• We’re not quite sure exactly what words should be on the list, though we’ll use the ones we’ve mentioned previously as a starting point.
  • Some words can be presented with illustrations, or with obvious English relatives, and won’t require formal work.
  • We always need to find out whether the learner already knows the word. If so, we don’t need to “present” it formally.
  • Whatever we do about presentation, it must not just mean “giving them the definition” and calling it a day.
  • We’ll make sure to include work with opposites and with synonyms.
  • We’ll do a lot of work with homophones and near-homophones.
  • We’ll make sure our learners can take words apart and put them together, using prefixes, suffixes, and such.
  • Secondarily, we’ll explore connections between English words and their Latin roots.
  • We’ll have abundant opportunities for our participants to read and hear words in context.
  • We’ll encourage participants to use words actively, by writing original stories, recording audio, or creating original video versions of stories.

If you’ve followed the blog for a while, you can see how our roots in the Paideia movement have influenced our approach to vocabulary, too. And you can probably see the marks of our other primary influences, too.

You’ve also probably noticed how we’ve implemented many of these promises in the stories and other materials we’ve shared here and on the Version Alpha Wiki.

  • We still haven’t decided on “the” list of words that every Latin learner should know, but we’ve paid attention to the available frequency lists as we developed the Metastory for Tres Columnae, and as we worked out the details of individual stories. It’s a rather Vergilian and Ovidian list at the moment … partly because those words figure heavily in the frequency lists we’ve used, and partly because I’ve been reading a lot of Vergil and Ovid with my upper-level students this semester. (In Cursus Secundus, currently a very rough draft, Lucius and Caius will both serve in the Roman army, and at least one character will consider becoming a writer. So we’ll have abundant exposure to a “standard” prose vocabulary too!)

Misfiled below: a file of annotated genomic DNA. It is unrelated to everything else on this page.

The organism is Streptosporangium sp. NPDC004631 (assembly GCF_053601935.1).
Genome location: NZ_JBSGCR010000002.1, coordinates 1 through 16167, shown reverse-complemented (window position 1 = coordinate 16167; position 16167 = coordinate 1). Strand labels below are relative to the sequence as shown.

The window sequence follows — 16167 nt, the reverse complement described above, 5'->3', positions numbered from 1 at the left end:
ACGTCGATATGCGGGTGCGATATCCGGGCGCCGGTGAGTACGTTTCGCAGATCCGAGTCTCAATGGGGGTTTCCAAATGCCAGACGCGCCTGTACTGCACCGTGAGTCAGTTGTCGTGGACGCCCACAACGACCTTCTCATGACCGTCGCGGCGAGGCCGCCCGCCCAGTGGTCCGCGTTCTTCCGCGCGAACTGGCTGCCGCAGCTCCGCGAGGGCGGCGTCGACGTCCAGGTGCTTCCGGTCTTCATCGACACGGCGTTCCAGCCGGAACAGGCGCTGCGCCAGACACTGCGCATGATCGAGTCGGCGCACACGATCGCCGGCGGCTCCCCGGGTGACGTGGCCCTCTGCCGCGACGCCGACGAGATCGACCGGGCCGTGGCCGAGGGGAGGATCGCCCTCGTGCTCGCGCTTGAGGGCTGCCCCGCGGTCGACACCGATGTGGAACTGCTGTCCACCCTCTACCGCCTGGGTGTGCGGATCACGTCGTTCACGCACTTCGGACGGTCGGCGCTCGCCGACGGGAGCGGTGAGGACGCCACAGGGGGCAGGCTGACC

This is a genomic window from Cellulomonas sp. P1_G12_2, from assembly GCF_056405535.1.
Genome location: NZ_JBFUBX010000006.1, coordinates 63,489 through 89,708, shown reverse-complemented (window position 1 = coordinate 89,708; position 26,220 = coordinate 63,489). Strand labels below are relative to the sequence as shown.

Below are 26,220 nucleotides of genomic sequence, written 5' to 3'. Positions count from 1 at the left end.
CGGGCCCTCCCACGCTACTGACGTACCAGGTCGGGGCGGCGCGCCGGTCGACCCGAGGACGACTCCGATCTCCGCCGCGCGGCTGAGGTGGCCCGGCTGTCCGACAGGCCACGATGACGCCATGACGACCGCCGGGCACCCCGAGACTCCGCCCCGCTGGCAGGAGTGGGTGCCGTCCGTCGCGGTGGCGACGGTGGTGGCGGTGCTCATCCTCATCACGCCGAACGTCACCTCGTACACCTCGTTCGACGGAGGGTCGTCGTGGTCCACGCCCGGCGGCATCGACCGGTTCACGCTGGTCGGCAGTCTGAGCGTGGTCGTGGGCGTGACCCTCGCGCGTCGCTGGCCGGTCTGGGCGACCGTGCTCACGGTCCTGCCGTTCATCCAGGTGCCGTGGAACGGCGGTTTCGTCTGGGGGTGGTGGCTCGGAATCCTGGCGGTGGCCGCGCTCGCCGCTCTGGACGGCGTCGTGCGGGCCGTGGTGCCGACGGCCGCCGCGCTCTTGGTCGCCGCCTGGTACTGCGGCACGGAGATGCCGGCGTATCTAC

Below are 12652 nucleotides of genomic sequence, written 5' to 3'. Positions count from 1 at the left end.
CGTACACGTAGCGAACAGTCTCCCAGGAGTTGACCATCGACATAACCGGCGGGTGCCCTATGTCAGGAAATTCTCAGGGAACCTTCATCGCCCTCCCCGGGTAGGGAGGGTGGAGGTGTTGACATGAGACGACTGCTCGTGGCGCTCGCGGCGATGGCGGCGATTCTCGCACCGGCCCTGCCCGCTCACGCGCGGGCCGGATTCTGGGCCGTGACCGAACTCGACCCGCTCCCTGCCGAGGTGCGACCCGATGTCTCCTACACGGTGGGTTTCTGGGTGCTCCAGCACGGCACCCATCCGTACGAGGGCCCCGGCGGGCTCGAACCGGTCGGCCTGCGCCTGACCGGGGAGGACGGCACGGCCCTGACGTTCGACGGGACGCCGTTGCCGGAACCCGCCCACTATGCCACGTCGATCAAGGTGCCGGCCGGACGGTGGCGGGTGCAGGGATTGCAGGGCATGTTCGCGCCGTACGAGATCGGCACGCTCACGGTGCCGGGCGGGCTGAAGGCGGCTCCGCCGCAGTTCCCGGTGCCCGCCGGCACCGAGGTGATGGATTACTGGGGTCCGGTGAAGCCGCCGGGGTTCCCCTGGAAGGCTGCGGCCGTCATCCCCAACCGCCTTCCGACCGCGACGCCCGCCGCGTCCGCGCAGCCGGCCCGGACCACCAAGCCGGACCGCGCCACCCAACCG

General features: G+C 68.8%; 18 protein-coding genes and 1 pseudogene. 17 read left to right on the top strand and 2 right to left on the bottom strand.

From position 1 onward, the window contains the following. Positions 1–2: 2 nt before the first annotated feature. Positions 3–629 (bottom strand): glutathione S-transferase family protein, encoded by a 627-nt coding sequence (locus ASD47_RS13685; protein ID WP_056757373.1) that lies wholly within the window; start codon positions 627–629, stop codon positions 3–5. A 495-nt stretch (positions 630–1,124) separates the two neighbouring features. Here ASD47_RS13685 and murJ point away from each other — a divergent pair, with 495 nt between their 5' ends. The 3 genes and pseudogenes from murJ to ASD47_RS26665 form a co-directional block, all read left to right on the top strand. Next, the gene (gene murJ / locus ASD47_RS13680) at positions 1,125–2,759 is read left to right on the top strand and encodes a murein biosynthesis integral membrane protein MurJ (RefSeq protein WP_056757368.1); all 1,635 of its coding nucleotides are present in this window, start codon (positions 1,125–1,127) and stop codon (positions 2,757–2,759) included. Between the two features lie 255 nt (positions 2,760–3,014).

• We tend to repeat words (and phrases and structures) … a lot! The Big Three Reading Method textbooks do, too, and that’s one of their best features in my opinion. But we aim for significantly more repetition, and for more active repetition as our participants use the vocabulary in stories they create … and in illustrations, audio, and video that they create, too.